Western Sahara Resource Watch, an international organisation, has been monitoring the alleged resource theft from Western Sahara. It has reported on successful campaigns including the recent closure of a sardine canning factory owned by Jealsa in occupied Western Sahara and its removal to Spain.

Another way Australian farmers have the option to avoid the controversial superphosphate is offered by new fertiliser companies accessing the lucrative Australian market such as WENGFU, a recent arrival from China.

The Norwegian fertiliser company Yara said in 2009 that it did not wish to touch Western Sahara phosphates until the conflict was resolved. Last year, it confirmed that its new contract with Morocco covered only phosphate from Morocco itself.

Because of the upgrade of CSBP (Wesfarmers) processes, the ethical high ground could easily be claimed by Wesfarmers. Unfortunately this cannot be said for Incitec Pivot to date, but perhaps it will now be inspired to follow suit.

In an October 8 Australian article titled “Phosphate Supplies Under Threat”, Robin Bromby pointed out the volatility of the Middle East-North Africa zone, which could affect supplies and shipping.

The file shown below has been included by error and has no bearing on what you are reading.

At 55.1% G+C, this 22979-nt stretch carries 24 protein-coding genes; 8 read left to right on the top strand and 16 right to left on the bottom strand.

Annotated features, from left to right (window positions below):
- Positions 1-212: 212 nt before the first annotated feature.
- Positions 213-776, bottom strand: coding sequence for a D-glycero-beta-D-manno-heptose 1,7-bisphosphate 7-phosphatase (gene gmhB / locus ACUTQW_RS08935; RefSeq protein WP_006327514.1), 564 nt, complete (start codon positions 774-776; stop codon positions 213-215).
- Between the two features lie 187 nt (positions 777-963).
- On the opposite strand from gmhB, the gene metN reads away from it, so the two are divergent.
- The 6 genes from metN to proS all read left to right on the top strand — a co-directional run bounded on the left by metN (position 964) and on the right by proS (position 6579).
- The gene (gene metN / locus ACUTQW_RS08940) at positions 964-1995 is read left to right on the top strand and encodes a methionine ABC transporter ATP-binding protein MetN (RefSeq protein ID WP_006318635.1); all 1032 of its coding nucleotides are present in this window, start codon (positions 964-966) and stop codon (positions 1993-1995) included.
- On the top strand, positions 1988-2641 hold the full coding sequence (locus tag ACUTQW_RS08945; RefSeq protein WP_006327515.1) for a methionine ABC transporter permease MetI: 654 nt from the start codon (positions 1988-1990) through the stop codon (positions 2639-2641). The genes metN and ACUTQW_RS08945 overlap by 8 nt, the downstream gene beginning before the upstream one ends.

Bromby was referring to the Syrian conflict and the fact that Syria has the 11th largest phosphates reserves in the world. Bromby’s argument was for Australia not to be reliant on this region and to make sure reserves of phosphate in Australia are available.

So far Morocco, which supplies phosphate to Australia has largely avoided the unrest and disruption of the Arab Spring. But the aftermath of protests in late 2010 at Gdeim Izik protest camp set up in Western Sahara in late 2010, which was violently dismantled by Moroccan forces, hangs in the air.

After two years in the notorious Sale prison, 22 Western Sahara independence activists still wait to be charged and face trial over their role in the protest camp. The Saharawi in the occupied zone sit and watch their natural resources being shipped off as Morocco's King Mohammed becomes wealthier.

Before the 1991 UN brokered ceasefire in which a vote of self determination was to be held, the supply line of phosphate to the port was severely disrupted. With no end in sight to resolve this forgotten conflict, could a return to hostilities again threaten this supply?